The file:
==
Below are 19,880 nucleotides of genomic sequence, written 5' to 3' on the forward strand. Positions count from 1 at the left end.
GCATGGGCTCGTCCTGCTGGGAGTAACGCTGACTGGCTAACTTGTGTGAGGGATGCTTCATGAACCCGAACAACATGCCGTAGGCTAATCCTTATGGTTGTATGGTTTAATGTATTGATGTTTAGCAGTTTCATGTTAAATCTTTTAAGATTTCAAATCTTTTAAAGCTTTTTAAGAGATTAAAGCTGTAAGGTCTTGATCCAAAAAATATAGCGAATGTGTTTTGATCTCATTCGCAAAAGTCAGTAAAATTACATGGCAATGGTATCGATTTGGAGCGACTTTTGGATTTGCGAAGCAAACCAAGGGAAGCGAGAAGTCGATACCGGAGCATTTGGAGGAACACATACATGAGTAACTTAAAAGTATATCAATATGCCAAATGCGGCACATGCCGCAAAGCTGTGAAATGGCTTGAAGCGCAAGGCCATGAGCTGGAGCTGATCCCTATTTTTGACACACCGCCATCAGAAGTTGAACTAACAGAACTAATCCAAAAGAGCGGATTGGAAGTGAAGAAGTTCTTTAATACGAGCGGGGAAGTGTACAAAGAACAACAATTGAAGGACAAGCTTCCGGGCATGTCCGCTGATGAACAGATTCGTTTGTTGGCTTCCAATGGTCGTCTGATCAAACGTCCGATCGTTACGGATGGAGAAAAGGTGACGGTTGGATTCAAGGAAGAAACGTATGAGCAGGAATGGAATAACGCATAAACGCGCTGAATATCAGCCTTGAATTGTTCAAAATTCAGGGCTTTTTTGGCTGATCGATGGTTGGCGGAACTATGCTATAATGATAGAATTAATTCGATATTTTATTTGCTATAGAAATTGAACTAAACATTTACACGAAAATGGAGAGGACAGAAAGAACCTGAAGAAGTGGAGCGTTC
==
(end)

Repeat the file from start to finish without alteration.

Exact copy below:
Below are 19,880 nucleotides of genomic sequence, written 5' to 3' on the forward strand. Positions count from 1 at the left end.
GCATGGGCTCGTCCTGCTGGGAGTAACGCTGACTGGCTAACTTGTGTGAGGGATGCTTCATGAACCCGAACAACATGCCGTAGGCTAATCCTTATGGTTGTATGGTTTAATGTATTGATGTTTAGCAGTTTCATGTTAAATCTTTTAAGATTTCAAATCTTTTAAAGCTTTTTAAGAGATTAAAGCTGTAAGGTCTTGATCCAAAAAATATAGCGAATGTGTTTTGATCTCATTCGCAAAAGTCAGTAAAATTACATGGCAATGGTATCGATTTGGAGCGACTTTTGGATTTGCGAAGCAAACCAAGGGAAGCGAGAAGTCGATACCGGAGCATTTGGAGGAACACATACATGAGTAACTTAAAAGTATATCAATATGCCAAATGCGGCACATGCCGCAAAGCTGTGAAATGGCTTGAAGCGCAAGGCCATGAGCTGGAGCTGATCCCTATTTTTGACACACCGCCATCAGAAGTTGAACTAACAGAACTAATCCAAAAGAGCGGATTGGAAGTGAAGAAGTTCTTTAATACGAGCGGGGAAGTGTACAAAGAACAACAATTGAAGGACAAGCTTCCGGGCATGTCCGCTGATGAACAGATTCGTTTGTTGGCTTCCAATGGTCGTCTGATCAAACGTCCGATCGTTACGGATGGAGAAAAGGTGACGGTTGGATTCAAGGAAGAAACGTATGAGCAGGAATGGAATAACGCATAAACGCGCTGAATATCAGCCTTGAATTGTTCAAAATTCAGGGCTTTTTTGGCTGATCGATGGTTGGCGGAACTATGCTATAATGATAGAATTAATTCGATATTTTATTTGCTATAGAAATTGAACTAAACATTTACACGAAAATGGAGAGGACAGAAAGAACCTGAAGAAGTGGAGCGTTC